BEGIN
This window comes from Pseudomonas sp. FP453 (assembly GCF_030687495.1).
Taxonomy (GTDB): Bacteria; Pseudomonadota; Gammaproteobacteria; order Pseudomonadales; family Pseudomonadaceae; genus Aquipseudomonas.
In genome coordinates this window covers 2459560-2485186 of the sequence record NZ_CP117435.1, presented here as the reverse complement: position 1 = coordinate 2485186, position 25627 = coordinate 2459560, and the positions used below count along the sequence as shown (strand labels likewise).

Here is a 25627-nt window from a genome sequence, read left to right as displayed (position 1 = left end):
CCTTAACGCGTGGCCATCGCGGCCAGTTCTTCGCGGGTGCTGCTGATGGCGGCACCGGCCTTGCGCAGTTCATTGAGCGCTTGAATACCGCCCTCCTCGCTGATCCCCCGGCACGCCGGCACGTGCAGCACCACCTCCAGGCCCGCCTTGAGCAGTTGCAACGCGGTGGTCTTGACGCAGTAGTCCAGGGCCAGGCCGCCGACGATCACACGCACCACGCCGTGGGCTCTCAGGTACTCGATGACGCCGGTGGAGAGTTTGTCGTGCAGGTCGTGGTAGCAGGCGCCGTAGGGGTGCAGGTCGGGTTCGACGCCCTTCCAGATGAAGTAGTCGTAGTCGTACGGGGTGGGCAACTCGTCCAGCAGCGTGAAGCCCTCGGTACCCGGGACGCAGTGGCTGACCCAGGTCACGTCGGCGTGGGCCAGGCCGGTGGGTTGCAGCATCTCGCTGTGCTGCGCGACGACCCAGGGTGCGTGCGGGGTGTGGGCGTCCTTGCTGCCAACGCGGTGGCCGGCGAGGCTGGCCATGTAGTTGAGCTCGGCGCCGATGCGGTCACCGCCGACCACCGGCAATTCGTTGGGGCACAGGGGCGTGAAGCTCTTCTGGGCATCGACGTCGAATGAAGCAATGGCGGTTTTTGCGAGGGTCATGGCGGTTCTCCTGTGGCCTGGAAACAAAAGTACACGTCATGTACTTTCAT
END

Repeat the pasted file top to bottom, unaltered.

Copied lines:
This window comes from Pseudomonas sp. FP453 (assembly GCF_030687495.1).
Taxonomy (GTDB): Bacteria; Pseudomonadota; Gammaproteobacteria; order Pseudomonadales; family Pseudomonadaceae; genus Aquipseudomonas.
In genome coordinates this window covers 2459560-2485186 of the sequence record NZ_CP117435.1, presented here as the reverse complement: position 1 = coordinate 2485186, position 25627 = coordinate 2459560, and the positions used below count along the sequence as shown (strand labels likewise).

Here is a 25627-nt window from a genome sequence, read left to right as displayed (position 1 = left end):
CCTTAACGCGTGGCCATCGCGGCCAGTTCTTCGCGGGTGCTGCTGATGGCGGCACCGGCCTTGCGCAGTTCATTGAGCGCTTGAATACCGCCCTCCTCGCTGATCCCCCGGCACGCCGGCACGTGCAGCACCACCTCCAGGCCCGCCTTGAGCAGTTGCAACGCGGTGGTCTTGACGCAGTAGTCCAGGGCCAGGCCGCCGACGATCACACGCACCACGCCGTGGGCTCTCAGGTACTCGATGACGCCGGTGGAGAGTTTGTCGTGCAGGTCGTGGTAGCAGGCGCCGTAGGGGTGCAGGTCGGGTTCGACGCCCTTCCAGATGAAGTAGTCGTAGTCGTACGGGGTGGGCAACTCGTCCAGCAGCGTGAAGCCCTCGGTACCCGGGACGCAGTGGCTGACCCAGGTCACGTCGGCGTGGGCCAGGCCGGTGGGTTGCAGCATCTCGCTGTGCTGCGCGACGACCCAGGGTGCGTGCGGGGTGTGGGCGTCCTTGCTGCCAACGCGGTGGCCGGCGAGGCTGGCCATGTAGTTGAGCTCGGCGCCGATGCGGTCACCGCCGACCACCGGCAATTCGTTGGGGCACAGGGGCGTGAAGCTCTTCTGGGCATCGACGTCGAATGAAGCAATGGCGGTTTTTGCGAGGGTCATGGCGGTTCTCCTGTGGCCTGGAAACAAAAGTACACGTCATGTACTTTCAT